Jorie had been standing at the sink, washing up the breakfast dishes and staring out the window with a dreamy expression, when Ethan came to get his keys. He took one look at her and decided not to leave, no matter what a mess his schedule might become and how late he'd have to work for the rest of the week. Even the most dependable of men will stumble every now and then, after all. He'll trip over his own shoes, waylaid by bumps in the road or circumstances he never expected; he'll throw off the bonds of both caution and common sense. Fortunately, Jorie and Ethan's son was on his way to school on this Monday of the last week of sixth grade, for there was nothing that could have kept Ethan away from Jorie on this day, not when he felt the way he did. He came up behind her at the sink, and as he'd circled his arms around her and whispered what he planned to do once he took her back to bed, Jorie laughed, the sort of sweet laughter that summoned the sparrows from the trees, so that one after another perched on the windowsill, just to listen, just to be near.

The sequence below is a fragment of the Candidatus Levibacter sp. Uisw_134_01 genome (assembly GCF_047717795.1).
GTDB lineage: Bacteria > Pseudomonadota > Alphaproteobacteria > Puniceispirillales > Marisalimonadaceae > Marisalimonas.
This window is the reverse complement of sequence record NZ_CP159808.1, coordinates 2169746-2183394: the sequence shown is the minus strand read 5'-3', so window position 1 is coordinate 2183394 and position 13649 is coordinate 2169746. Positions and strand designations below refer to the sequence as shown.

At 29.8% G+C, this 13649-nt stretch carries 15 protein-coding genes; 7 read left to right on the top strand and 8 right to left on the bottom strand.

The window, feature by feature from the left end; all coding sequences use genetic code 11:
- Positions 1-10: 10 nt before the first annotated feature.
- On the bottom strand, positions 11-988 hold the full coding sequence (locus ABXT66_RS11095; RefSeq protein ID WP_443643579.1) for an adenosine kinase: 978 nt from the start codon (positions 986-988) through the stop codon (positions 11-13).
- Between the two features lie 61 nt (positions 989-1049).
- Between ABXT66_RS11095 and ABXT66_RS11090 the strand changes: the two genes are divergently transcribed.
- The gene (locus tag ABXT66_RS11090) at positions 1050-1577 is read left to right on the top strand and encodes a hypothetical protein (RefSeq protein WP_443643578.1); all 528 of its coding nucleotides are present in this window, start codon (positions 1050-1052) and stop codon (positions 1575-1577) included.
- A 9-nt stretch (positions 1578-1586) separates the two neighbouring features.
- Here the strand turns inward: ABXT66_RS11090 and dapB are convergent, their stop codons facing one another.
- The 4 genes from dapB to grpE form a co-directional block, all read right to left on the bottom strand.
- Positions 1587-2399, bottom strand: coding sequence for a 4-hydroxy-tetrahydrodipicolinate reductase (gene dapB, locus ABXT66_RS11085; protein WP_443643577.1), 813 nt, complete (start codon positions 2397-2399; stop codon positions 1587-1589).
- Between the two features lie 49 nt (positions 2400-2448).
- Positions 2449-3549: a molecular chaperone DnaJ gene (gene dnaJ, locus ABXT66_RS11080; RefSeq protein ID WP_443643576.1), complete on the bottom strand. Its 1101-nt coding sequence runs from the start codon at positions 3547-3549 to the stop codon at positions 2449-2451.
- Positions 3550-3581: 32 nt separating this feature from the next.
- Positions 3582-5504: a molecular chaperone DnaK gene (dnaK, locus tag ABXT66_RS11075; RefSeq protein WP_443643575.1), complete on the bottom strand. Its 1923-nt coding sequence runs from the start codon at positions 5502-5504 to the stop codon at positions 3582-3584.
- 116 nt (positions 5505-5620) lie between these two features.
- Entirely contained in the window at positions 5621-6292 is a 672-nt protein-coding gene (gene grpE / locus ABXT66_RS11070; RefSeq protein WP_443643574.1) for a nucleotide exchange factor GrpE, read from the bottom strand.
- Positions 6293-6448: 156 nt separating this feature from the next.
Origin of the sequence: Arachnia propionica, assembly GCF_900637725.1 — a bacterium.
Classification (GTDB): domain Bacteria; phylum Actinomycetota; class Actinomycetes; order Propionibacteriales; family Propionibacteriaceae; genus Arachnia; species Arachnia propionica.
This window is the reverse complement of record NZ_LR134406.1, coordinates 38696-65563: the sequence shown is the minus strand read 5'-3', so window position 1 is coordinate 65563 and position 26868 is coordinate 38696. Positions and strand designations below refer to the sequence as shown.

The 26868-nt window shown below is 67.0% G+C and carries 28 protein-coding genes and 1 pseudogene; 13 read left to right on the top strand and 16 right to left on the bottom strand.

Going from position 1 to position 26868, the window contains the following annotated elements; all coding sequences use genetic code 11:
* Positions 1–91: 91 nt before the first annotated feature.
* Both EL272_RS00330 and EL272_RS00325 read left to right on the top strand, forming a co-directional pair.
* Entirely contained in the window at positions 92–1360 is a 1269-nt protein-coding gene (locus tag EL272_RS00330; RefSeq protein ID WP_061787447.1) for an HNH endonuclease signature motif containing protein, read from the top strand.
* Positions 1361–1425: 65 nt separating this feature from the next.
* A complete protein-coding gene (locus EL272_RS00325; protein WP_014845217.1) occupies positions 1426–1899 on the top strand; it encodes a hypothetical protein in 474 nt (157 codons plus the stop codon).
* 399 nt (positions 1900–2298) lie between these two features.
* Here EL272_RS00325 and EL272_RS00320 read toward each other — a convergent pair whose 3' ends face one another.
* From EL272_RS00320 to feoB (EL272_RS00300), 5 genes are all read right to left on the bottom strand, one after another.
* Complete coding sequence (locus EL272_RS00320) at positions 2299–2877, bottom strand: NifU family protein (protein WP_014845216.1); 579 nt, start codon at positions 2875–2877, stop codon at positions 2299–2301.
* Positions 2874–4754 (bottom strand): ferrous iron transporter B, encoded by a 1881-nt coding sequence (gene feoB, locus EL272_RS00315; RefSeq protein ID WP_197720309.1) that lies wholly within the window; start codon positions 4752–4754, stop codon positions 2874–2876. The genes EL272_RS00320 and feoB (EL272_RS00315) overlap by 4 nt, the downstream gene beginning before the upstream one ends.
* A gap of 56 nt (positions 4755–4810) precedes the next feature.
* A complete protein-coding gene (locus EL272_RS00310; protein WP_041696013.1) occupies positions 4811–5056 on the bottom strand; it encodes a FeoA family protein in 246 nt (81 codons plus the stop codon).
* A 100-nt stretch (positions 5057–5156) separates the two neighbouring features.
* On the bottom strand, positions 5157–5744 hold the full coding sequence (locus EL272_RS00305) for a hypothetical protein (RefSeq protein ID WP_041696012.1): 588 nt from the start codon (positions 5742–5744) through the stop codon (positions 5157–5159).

We shouldn't be doing this, Jorie told him. She began to list the reasons they had to abstain, the many responsibilities facing them on this busy weekday, but even as she spoke, her tone betrayed her. She was already being drawn into the bedroom, diverted by her own desire, and she smiled when her husband locked the door.
People in town would not have been surprised to know that Ethan bent to kiss his wife then, and that she in turn responded as deeply as she had on the night when she met him, when she was twenty-three and convinced she would never fall in love, not really, not the way she was supposed to, head over heels, crazy and rash, all or nothing at all. It was that way for them both even now, though they had a house and a mortgage and a calendar inky with family obligations, those pot-luck dinners and Little League games, the intricacies of married life. Their union was a miracle of sorts: they had fallen in love and stayed there. Thirteen years after they'd met, it seemed as though only an hour or two had passed since Jorie had spied Ethan at the bar of the Safehouse one foggy November night, minutes after she and her best friend, Charlotte Kite, had set up a wager of ten dollars, the prize to be claimed by whoever found herself a sweetheart that night.